Now he has two compact discs which you were able to buy in Berkeley on Telegraph Avenue.

Yes, when I was here eighteen years ago , I was thinking about my son. Now two days ago, I was thinking about my lecture. I went to Tower Records, and I bought some compact discs by Pisaro. I checked [at the record store] and found two of my son's compact discs and played them this morning.

Your son has fulfilled the dreams of Nils -- riding on the wings of birds or, in his case, the sounds of birds.

Yes, so besides [learning from] the birds [like Nils], my son can say, "Yes, I am a human being, I am a man." Besides the discs of my son, I thought "I am a man."

In A Healing Family you write that your son's music has shown you that in the very act of expressing himself, there is "a healing power, a power to mend the heart," and you go on to say, "For in the music or literature we create, though we come to know despair -- that dark night of the soul through which we have to pass -- we find that by actually giving it expression we can be healed and know the joy of recovering; and as these linked experiences of pain and recovery are added one to another, layer upon layer, not only is the artist's work enriched but its benefits are shared by others...."

I add something to my comment there. After writing that essay , I received many questions. And critics said "Oe has become very conservative now. He is a very quiet man; he says, his [son's] music healed him and he can be healed by the compact disc, himself. That is very negative and very conservative," they said. I must answer that. I don't say to be healed in Japanese. The verb "heal" must be used actively. I heal myself. A human being is healed by something. That is a very positive deed of human beings. When I listen to the music of my son, I don't experience any passive deed. I feel I am doing something positive with my son. We are looking out at the same direction. So if someone feels he is healed by the music of my son, even then I believe someone is looking in the same direction as my son. So he is positively healing himself with my son.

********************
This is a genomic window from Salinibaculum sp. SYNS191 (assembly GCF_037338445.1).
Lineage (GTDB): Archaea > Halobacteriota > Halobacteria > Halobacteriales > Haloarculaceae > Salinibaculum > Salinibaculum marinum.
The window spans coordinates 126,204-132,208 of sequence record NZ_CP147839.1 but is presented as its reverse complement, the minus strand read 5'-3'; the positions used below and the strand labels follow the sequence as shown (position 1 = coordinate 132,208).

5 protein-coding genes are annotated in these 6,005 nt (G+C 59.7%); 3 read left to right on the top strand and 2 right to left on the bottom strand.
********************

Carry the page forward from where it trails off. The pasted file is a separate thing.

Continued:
So your son is "getting on with his life," as you say. And his example can inspire others, help them "get on" with their lives. And heal themselves in the process.

Yes, precisely, I want to do the same thing. My son's music is a model of my literature. I want to do the same thing.


Do you believe that a writer chooses his themes or do they come upon him?

Nadine Gordimer has written that we don't choose a theme or a situation or story. The theme chooses us, that is the goal of the writer. The time, the days choose us as a writer. We must respond to our time. From my experience I can say the same thing as Nadine Gordimer: I didn't choose the story of a handicapped son, or we didn't choose the theme of a handicapped boy's family. I wanted to escape from that if it were possible, but something chose me to write about it. My son chose me. That is one definite reason I continue to write.

You write in another essay, "The fundamental style of my writing has been to start from my personal matters and then link it up with society and the state and the world."

I think I am doing my works to link myself, my family, with society -- with the cosmos. To link me with my family to the cosmos, that is easy, because all literature has some mystic tendency. So when we write about our family, we can link ourselves to the cosmos. But I wanted to link myself and my family with society. When we link ourselves to society then we don't write very personal matters but we are writing an independent novel.

You say in A Healing Family that the lessons you learned in making a handicapped child an active part of your family were an example of how a society at large should treat the handicapped, and how society should learn from them. In essence, one can create a healing society by creating a healing family.

Yes, I hope so, but I don't want to emphasize the role of the family of the handicapped boy, I don't want to emphasize individuality. Always, when we linked our individual family to society, [it] has social value; if not, I think, we can only write very personal matters through our experience. When I named my first novel about my son A Personal Matter, I believe I knew the most important thing: there is not any personal matter; we must find the link between ourselves, our "personal matter," and society.

What role should the writer play in the politics of his time?

To combine our service to the society -- that is politics. I don't need any role as a policymaker. There are some friends of mine who have become policymakers.

You don't want to be Henry Kissinger.